New Webinar: Science of Reading: 24 August (after school)

Reflective Practice Reaches New Heights!

Monday, 1 September 2014 at 7:41 pm

I was fortunate enough to be working with some amazing educators and students at Jamboree Heights State School last term. I began by delivering demonstration Guided Reading lessons to all year levels. Many of the teachers then volunteered to teach a Guided Reading lesson, giving me the privilege of coaching them. Whilst these teachers did not believe they had all the answers, they enjoyed an open culture where they feel comfortable in taking such risks. The buzz and energy were inspirational and I believe the key to their success was the leadership approach.

Instructional leadership

  • The teachers felt comfortable being coached and recording their lessons for future viewing because the Principal himself taught two Guided Reading lessons for me to observe.  He asked me for suggestions on how he could improve his teaching and recorded the lessons so that the teachers could see them too.  What a powerful message to send to the staff!
  • The Principal had established effective relationships with his teachers and developed a culture of risk taking based on mutual trust and respect. This extended to the establishment of real relationships with the children.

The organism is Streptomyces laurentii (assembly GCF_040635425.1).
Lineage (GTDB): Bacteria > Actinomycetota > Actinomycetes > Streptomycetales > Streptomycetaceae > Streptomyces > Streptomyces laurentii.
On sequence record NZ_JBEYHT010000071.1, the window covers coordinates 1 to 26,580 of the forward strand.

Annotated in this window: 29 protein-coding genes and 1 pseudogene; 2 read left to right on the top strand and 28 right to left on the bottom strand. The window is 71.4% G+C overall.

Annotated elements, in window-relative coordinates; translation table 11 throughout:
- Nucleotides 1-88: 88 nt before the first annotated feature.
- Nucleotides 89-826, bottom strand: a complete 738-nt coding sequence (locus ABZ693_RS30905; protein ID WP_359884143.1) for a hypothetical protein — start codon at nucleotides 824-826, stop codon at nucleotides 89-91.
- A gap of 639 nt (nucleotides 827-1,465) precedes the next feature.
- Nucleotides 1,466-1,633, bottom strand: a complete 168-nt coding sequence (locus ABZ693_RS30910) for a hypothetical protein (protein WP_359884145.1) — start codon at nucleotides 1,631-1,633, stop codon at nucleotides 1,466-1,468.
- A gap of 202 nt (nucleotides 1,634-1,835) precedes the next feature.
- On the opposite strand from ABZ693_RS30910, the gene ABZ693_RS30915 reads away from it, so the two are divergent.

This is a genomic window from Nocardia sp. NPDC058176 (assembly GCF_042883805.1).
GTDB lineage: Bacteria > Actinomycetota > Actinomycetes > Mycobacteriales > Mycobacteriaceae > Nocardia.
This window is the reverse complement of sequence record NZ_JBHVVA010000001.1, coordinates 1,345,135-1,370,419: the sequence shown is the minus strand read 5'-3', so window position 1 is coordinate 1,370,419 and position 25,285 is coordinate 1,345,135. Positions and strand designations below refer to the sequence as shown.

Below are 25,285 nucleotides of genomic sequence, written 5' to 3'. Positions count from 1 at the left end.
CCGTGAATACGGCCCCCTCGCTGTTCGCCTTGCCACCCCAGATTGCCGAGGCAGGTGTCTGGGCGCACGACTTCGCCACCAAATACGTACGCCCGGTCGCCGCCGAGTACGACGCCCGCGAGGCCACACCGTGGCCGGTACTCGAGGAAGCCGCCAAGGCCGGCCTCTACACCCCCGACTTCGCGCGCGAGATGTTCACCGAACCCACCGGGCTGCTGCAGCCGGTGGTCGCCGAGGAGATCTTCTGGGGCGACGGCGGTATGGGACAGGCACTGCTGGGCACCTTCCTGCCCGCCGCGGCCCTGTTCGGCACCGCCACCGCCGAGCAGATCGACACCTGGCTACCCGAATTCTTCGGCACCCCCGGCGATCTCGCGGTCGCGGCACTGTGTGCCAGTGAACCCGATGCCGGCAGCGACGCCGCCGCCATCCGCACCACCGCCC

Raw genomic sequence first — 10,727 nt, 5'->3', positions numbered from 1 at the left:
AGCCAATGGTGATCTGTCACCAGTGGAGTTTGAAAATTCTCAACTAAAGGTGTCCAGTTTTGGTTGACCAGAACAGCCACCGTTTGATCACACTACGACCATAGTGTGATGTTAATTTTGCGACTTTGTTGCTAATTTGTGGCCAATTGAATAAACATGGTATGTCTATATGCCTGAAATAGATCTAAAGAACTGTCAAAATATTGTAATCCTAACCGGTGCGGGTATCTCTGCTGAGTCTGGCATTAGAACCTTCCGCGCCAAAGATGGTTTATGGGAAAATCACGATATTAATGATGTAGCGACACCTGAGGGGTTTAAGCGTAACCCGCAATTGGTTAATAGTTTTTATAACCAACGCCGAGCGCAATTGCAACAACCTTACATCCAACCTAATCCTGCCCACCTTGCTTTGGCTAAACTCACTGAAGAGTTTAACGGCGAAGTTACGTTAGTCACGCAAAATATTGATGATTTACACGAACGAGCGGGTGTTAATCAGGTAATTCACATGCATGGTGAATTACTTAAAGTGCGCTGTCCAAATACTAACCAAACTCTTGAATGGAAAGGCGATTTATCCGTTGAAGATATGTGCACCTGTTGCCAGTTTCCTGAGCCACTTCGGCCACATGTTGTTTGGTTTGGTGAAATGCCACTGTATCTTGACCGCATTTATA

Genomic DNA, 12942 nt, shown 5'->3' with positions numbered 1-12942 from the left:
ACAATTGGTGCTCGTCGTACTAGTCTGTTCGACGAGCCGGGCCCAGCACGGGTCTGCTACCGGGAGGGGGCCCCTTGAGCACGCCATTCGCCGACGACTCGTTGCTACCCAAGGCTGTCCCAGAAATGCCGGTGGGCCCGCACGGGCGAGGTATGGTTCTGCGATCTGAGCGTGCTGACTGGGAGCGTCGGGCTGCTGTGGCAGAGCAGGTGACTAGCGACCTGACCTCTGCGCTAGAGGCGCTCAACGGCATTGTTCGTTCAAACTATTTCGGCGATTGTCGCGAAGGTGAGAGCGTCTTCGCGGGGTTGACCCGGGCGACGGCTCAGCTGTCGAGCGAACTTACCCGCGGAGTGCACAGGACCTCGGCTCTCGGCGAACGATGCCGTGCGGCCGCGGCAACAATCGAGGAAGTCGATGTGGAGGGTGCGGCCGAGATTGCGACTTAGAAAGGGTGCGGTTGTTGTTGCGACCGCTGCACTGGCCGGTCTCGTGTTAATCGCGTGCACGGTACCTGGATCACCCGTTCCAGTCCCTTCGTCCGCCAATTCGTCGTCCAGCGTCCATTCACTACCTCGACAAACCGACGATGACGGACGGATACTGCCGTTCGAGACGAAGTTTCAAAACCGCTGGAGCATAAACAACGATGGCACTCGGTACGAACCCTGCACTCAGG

• In his lessons he made a connection with the application of reading to the real world and showed the books that he and his family read at home. Through this exposition he showed that there are many genuine reasons to read both for enjoyment and to gain information.

Leadership density

Jamboree Heights are now in the process of forming professional learning teams. Egos have been set aside so that strengths of the staff may be acknowledged and shared.  Coaching each other will give teachers experience in leadership roles, assisting them in being able to take on significant leadership roles in the future.

Reflection and reflective practice

The catalyst for our days together was a unity of purpose, involving a consensus of how children learn best and was intended to achieve a regular, ongoing opportunity for all teachers to share values and beliefs.

The local high school was also invited to be actively involved in my demonstration lessons and subsequent reflections/discussions to give them an opportunity to reflect on how students in Year 7 learn best. What a great strategy to assist Year 7’s moving to high school in 2015!

Not only were the teaching strategies reflected upon, evaluations of students’ abilities and needs, and how these can impact on planning and the shaping of individual reading goals were explored. Children with like needs can then be brought together in small groups for explicit teaching.

Don’t dumb it down

It was encouraging to see the use of correct terminology with even the younger grades. Children are more capable than we think of using tier three words.

Thank you Jamboree Heights State School for sharing your journey with me.

by admin

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